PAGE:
Compare and contrast the leadership styles of George W. Bush and Barack H. Obama.
Bush was derided as a “unilateralist” and a “cowboy” but he built a coalition of 37 nations to take out Saddam Hussein. That coalition included Japan, deploying troops on foreign soil for the first time since World War II, this time not to colonize, but to stop a madman. Dozens of nations supplied troops or paid for the war as part of the maligned Coalition of the Willing. The objectives in Iraq were clear: regime change, followed by a transition to better government and a better life for Iraqis.
Obama so far has built a coalition of just 10 nations, one of which is the United Kingdom. The UK parliament voted down military action in Syria, Obama’s war of choice. None of the nations in the 10 have committed to send troops or militarily assist the U.S. in Syria strikes so far. The objective in Syria is not clear: Punish Assad for his supposed use of chemical weapons, but not enough to make any real difference in Syria’s civil war. “Just muscular enough not to be mocked.”
Bush consulted Congress on going to war in Iraq from the beginning. He included Congress at every step, and built coalitions with members of the other party all along the way. The justifiably maligned “No Child Left Behind” was an effort to build a coalition even with the late Sen. Ted Kennedy. Congress’ deliberations took more than a year.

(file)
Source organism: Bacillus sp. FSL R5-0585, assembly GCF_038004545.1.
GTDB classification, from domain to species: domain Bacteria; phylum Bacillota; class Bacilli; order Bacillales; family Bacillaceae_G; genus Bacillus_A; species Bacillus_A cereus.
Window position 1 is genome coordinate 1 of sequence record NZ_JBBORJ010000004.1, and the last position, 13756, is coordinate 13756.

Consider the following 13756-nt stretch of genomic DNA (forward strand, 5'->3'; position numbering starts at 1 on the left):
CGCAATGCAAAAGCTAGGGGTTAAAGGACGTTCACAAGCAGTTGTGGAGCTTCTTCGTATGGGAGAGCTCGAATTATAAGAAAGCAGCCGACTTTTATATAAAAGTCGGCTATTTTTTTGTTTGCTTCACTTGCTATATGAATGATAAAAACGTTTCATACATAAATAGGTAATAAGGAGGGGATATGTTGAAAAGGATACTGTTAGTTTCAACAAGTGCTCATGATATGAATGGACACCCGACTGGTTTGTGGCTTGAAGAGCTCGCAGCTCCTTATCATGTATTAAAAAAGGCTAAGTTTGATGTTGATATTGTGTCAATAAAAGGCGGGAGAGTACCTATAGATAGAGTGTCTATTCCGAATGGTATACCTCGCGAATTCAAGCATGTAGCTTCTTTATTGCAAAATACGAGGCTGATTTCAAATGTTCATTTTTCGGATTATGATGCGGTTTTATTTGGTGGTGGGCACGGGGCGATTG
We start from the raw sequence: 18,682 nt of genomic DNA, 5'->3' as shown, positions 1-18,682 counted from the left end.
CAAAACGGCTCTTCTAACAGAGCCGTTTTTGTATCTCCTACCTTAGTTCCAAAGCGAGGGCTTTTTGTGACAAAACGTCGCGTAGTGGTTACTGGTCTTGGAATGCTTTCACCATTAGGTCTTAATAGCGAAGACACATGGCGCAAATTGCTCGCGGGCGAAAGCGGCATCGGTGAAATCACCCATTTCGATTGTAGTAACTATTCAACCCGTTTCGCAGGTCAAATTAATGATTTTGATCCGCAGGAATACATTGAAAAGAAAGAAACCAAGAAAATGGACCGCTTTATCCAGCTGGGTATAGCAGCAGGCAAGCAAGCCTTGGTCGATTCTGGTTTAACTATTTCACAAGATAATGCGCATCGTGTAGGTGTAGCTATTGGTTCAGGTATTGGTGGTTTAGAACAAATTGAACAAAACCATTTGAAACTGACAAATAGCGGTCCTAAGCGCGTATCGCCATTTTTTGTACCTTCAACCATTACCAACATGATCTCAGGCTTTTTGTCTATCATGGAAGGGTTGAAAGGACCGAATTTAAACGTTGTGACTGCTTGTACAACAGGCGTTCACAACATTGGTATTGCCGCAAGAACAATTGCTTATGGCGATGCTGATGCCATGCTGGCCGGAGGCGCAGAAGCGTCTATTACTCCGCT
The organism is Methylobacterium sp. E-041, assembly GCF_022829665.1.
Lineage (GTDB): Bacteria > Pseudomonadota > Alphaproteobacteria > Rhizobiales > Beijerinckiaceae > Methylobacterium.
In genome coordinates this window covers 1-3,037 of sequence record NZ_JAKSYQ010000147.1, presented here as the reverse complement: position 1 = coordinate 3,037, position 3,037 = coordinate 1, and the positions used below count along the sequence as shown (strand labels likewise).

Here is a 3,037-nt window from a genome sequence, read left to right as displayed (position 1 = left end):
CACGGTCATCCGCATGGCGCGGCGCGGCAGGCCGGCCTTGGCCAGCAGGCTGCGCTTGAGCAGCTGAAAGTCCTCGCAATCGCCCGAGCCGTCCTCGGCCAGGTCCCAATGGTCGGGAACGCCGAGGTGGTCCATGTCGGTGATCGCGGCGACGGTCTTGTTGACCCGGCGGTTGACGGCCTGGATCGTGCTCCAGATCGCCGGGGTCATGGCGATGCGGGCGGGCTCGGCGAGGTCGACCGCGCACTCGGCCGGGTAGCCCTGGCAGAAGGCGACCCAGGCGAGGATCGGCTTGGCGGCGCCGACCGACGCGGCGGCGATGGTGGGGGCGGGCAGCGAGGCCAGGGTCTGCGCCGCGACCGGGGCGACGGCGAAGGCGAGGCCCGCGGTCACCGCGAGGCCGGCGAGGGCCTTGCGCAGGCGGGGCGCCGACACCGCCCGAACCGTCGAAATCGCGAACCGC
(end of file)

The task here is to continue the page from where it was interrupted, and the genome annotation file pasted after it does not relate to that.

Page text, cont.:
Obama declared that he has the authority to act without Congress, but will consult Congress anyway. As congressional resistance has not abated, Obama cannot resist slipping into his mock mode, as he did during comments in St. Petersburg today. Obama also took a swipe at Bush today, when he mentioned having to deal with “debts we have already racked up.” Bush has refrained from publicly criticizing Obama, despite Obama calling Bush “unpatriotic” during the 2008 campaign, and then running up far more debt than Bush did. Obama has not promised not to strike Syria without congressional or UN support, which candidate Obama would rip as “unilateral,” “irresponsible” and probably “unpatriotic.”
Bush actually made a case for war before the UN and the American people. It was a credible case based on Hussein’s decade of defying the U.S. and the UN, his ordering his forces to fire on allied aircraft enforcing the no-fly zone, his Oil for Food scandal, and his record of invading his neighbors and developing weapons of mass destruction prior to the 1991 Gulf War, including the development of nuclear weapons. Some of the information included in that case turned out to be incorrect, but it was agreed to by most of the world’s intelligence agencies at the time.
Obama has yet to make his case. Secretary of State John Kerry, in Senate testimony this week, concealed much of the case as classified information. Despite insisting that we must act in Syria with urgency, Obama has put off the decision to strike until after Congress returns from its break, and now has pushed addressing the American people until next week. He appears to be living by the fierce urgency of…whenever.
Bush said “you are either with us or you are with the terrorists” and never backed down from that, despite widespread mockery.
Obama set a chemical weapons “red line” in Syria, then a year later after that line may have been crossed, denied ever setting a “red line.” He blamed the red line on “the world” and Congress.
Bush may have gotten some things wrong, but in the end he left no doubt that he acted in what he believed to be America’s interests based on the best information that he had at the time.
Obama appears to be going out of his way to assist the Muslim Brotherhood and its offshoots in Egypt, Tunisia, Libya and now Syria.